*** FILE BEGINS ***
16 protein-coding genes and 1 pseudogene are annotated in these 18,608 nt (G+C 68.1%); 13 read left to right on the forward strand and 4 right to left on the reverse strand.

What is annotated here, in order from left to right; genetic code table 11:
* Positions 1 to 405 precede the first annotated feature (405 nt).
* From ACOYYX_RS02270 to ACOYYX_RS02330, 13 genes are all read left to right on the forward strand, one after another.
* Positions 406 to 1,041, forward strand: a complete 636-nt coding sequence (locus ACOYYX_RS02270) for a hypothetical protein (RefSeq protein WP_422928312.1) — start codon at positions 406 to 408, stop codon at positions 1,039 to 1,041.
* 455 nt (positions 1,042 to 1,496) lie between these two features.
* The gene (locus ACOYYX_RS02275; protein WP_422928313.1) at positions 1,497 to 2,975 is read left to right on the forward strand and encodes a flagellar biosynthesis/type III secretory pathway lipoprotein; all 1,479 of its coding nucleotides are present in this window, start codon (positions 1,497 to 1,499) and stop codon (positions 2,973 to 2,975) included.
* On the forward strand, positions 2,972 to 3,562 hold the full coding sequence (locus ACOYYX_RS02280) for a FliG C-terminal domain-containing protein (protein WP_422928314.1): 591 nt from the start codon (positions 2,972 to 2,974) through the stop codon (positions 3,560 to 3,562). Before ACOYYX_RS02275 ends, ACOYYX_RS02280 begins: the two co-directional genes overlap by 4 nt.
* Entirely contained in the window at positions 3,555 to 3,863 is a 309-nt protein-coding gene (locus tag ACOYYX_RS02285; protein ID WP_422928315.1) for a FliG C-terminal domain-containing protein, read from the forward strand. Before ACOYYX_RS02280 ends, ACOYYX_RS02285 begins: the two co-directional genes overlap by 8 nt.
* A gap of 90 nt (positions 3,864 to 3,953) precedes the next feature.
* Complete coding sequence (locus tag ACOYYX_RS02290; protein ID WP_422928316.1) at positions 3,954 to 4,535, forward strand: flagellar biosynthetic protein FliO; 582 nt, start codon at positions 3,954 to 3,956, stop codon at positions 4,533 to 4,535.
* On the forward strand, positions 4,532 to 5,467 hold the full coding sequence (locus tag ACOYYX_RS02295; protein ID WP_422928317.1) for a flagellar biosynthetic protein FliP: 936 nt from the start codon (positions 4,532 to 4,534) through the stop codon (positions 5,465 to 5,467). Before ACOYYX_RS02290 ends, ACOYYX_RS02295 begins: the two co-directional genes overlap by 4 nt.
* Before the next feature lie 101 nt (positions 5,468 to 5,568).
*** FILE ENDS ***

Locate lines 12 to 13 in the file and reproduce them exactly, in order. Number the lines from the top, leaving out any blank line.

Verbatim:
* On the forward strand, positions 4,532 to 5,467 hold the full coding sequence (locus tag ACOYYX_RS02295; protein ID WP_422928317.1) for a flagellar biosynthetic protein FliP: 936 nt from the start codon (positions 4,532 to 4,534) through the stop codon (positions 5,465 to 5,467). Before ACOYYX_RS02290 ends, ACOYYX_RS02295 begins: the two co-directional genes overlap by 4 nt.
* Before the next feature lie 101 nt (positions 5,468 to 5,568).